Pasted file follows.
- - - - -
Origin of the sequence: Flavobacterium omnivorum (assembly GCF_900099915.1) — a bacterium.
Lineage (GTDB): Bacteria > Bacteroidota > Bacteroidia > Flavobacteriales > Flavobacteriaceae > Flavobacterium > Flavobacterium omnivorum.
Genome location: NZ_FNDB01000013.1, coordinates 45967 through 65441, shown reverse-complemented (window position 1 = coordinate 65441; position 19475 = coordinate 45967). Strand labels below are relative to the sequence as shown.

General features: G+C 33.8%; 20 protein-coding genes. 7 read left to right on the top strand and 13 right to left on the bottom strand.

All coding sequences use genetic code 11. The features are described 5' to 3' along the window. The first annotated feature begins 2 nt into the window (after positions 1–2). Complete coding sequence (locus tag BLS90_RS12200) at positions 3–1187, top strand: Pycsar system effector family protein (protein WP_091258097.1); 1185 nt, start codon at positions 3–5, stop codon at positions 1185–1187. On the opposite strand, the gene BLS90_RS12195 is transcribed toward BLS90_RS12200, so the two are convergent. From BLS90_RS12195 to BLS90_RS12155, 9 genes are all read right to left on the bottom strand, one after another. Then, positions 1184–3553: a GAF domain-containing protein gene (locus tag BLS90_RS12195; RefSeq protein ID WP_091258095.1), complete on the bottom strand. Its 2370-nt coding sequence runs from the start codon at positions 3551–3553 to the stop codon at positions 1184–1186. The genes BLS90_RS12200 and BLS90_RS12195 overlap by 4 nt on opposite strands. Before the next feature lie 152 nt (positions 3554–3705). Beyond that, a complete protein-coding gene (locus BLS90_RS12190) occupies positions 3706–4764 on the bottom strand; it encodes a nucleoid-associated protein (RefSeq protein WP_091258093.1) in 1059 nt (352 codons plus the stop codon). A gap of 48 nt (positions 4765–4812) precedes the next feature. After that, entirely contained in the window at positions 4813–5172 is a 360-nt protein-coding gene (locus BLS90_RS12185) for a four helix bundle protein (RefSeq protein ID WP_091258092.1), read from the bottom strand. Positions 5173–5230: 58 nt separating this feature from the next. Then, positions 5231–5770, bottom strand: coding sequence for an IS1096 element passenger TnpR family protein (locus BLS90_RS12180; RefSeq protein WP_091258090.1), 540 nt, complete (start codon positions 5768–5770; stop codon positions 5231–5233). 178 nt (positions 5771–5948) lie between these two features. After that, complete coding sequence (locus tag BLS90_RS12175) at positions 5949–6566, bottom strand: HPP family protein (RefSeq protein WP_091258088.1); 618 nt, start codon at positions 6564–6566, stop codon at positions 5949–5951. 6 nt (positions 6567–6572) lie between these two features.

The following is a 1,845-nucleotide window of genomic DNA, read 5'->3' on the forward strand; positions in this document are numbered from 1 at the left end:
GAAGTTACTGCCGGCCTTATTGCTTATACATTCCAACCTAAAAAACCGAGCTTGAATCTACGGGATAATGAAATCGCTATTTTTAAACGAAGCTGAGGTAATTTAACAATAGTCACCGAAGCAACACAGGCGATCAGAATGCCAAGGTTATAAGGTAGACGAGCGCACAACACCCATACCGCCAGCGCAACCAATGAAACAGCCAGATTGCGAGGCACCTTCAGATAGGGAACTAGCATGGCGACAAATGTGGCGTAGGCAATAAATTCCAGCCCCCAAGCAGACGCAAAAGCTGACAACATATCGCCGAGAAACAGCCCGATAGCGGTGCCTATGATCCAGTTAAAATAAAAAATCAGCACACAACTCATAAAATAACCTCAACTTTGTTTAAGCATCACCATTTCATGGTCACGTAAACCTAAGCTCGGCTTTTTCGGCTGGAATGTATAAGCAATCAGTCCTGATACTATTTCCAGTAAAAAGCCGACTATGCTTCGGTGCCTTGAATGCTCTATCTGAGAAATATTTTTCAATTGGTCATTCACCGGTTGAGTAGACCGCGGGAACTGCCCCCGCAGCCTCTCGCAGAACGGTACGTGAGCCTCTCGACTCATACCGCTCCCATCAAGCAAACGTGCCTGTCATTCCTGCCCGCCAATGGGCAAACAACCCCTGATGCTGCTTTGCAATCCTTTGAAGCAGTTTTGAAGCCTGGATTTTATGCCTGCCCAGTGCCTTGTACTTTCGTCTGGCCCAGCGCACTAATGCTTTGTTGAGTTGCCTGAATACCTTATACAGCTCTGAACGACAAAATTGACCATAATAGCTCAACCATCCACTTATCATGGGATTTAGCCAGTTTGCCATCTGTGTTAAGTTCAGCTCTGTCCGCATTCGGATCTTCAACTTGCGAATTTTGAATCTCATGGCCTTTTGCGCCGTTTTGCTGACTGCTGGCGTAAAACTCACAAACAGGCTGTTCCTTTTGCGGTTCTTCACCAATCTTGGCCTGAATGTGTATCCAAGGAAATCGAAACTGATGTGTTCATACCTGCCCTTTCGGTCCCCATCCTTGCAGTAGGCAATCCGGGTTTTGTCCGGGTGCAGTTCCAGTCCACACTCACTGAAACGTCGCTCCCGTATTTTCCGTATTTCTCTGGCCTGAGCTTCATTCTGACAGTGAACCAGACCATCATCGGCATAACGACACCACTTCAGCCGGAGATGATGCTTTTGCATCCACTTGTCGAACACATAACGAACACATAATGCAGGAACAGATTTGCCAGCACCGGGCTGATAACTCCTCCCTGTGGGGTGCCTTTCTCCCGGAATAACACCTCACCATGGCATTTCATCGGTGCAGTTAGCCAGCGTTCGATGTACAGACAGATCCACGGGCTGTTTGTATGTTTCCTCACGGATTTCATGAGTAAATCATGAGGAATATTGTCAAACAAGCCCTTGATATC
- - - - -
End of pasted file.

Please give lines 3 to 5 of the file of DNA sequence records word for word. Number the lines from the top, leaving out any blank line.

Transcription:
Genome location: NZ_FNDB01000013.1, coordinates 45967 through 65441, shown reverse-complemented (window position 1 = coordinate 65441; position 19475 = coordinate 45967). Strand labels below are relative to the sequence as shown.

General features: G+C 33.8%; 20 protein-coding genes. 7 read left to right on the top strand and 13 right to left on the bottom strand.

All coding sequences use genetic code 11. The features are described 5' to 3' along the window. The first annotated feature begins 2 nt into the window (after positions 1–2). Complete coding sequence (locus tag BLS90_RS12200) at positions 3–1187, top strand: Pycsar system effector family protein (protein WP_091258097.1); 1185 nt, start codon at positions 3–5, stop codon at positions 1185–1187. On the opposite strand, the gene BLS90_RS12195 is transcribed toward BLS90_RS12200, so the two are convergent. From BLS90_RS12195 to BLS90_RS12155, 9 genes are all read right to left on the bottom strand, one after another. Then, positions 1184–3553: a GAF domain-containing protein gene (locus tag BLS90_RS12195; RefSeq protein ID WP_091258095.1), complete on the bottom strand. Its 2370-nt coding sequence runs from the start codon at positions 3551–3553 to the stop codon at positions 1184–1186. The genes BLS90_RS12200 and BLS90_RS12195 overlap by 4 nt on opposite strands. Before the next feature lie 152 nt (positions 3554–3705). Beyond that, a complete protein-coding gene (locus BLS90_RS12190) occupies positions 3706–4764 on the bottom strand; it encodes a nucleoid-associated protein (RefSeq protein WP_091258093.1) in 1059 nt (352 codons plus the stop codon). A gap of 48 nt (positions 4765–4812) precedes the next feature. After that, entirely contained in the window at positions 4813–5172 is a 360-nt protein-coding gene (locus BLS90_RS12185) for a four helix bundle protein (RefSeq protein ID WP_091258092.1), read from the bottom strand. Positions 5173–5230: 58 nt separating this feature from the next. Then, positions 5231–5770, bottom strand: coding sequence for an IS1096 element passenger TnpR family protein (locus BLS90_RS12180; RefSeq protein WP_091258090.1), 540 nt, complete (start codon positions 5768–5770; stop codon positions 5231–5233). 178 nt (positions 5771–5948) lie between these two features. After that, complete coding sequence (locus tag BLS90_RS12175) at positions 5949–6566, bottom strand: HPP family protein (RefSeq protein WP_091258088.1); 618 nt, start codon at positions 6564–6566, stop codon at positions 5949–5951. 6 nt (positions 6567–6572) lie between these two features.